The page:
Aluminum foil is a critical input needed by the $30 billion U.S. flexible packaging industry to create innovative and functional packaging for consumer goods such as food, beverages, candy, and pharmaceuticals. The case covers both standard household aluminum foil as well as specialty ultra-thin aluminum foil that is not available in the United States. The case is important to FPA’s U.S. Aluminum Foil Converters Committee, which is fighting to retain manufacturing jobs in the United States. “If this case results in restrictions on the supply of aluminum foil, including ultra-thin foil, these jobs will be at risk of relocation overseas,” says FPA President and CEO Alison Keane, Esq. “The impact of this case will shift large numbers of jobs overseas with no benefit to the U.S. aluminum foil industry."
FPA’s legal defense committee provided numerous witnesses for the ITC’s preliminary hearing who testified that no harm could come to the American aluminum foil industry from imports of aluminum foil from China. The witnesses explained that Chinese aluminum foil differs from domestically produced foil, especially in the thin and ultra-thin gauges because the American producers do not focus on this market segment. In the case of ultra-thin foil, they simply do not make it at all in the quantities and high-quality product demanded by the flexible packaging industry.
The ITC’s 163-page report made many key findings that supported FPA’s position that Chinese aluminum foil is not having any injurious impact on the domestic aluminum foil industry, including:
- U.S. aluminum foil selling prices were not kept down by Chinese imports (“we cannot conclude that subject imports depressed the prices of the domestic like product to a significant degree due to the linkage between aluminum foil prices and raw material costs.”).
- U.S. aluminum foil producers were not prevented from raising prices by Chinese imports (“We consequently do not find that subject imports prevented price increases which otherwise would have occurred to a significant degree.”).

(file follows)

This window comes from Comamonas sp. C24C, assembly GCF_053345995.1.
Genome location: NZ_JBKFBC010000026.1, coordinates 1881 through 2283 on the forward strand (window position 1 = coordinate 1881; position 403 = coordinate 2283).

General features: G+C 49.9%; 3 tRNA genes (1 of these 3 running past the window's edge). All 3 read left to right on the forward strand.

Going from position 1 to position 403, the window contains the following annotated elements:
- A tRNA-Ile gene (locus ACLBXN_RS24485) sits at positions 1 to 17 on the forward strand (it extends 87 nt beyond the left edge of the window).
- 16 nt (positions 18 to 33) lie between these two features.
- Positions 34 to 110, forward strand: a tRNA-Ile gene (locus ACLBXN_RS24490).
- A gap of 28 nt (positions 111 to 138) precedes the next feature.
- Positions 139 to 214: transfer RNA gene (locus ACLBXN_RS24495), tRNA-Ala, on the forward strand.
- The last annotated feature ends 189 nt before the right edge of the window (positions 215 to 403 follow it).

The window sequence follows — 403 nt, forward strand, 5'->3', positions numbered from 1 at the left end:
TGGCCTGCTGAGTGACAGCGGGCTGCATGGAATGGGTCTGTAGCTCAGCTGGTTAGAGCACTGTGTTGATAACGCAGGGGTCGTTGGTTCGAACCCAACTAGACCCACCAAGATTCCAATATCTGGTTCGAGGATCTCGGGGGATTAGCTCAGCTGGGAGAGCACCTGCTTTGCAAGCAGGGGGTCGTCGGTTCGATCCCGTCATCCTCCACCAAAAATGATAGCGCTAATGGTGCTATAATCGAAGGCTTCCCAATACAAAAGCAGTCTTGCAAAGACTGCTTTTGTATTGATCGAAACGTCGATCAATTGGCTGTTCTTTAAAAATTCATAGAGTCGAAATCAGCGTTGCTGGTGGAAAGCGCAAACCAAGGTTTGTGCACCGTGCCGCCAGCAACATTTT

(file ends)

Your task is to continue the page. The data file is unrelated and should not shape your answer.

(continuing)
- Domestic ultra-thin foil production “may be limited or nonexistent.”
- Domestic flexible packaging manufacturers may deserve standing as domestic producers in this case as converters of aluminum foil.
- Despite their arguments about economic harm by imports, domestic aluminum foil manufacturing jobs declined by only 137 workers from 2014-2016. To put this number in perspective: domestic flexible packaging manufacturing jobs are estimated at 80,000. The negative impact on American jobs of cutting off the supply of Chinese aluminum foil for flexible packaging production will far outweigh any job benefits that are envisioned by the petitioners filing this case.
FPA’s U.S. Aluminum Foil Converters Committee intends to vigorously defend its members for the duration of this legal proceeding. The Committee has engaged the Washington, D.C. law firm Mowry & Grimson, PLLC to coordinate its industry legal defense.
While ready for the long fight, Keane noted that there may be ways to find common ground with the domestic foil manufacturers: “We share the same goal of the domestic aluminum foil producers who want more American jobs. We should find ways to work together to improve our country’s competitiveness. Everybody loses in unfair trade cases, especially the American consumer. The ITC’s preliminary findings make clear that this case is not going to result in any benefit to the aluminum foil producers,” adds Keane.
More info: www.flexpack.org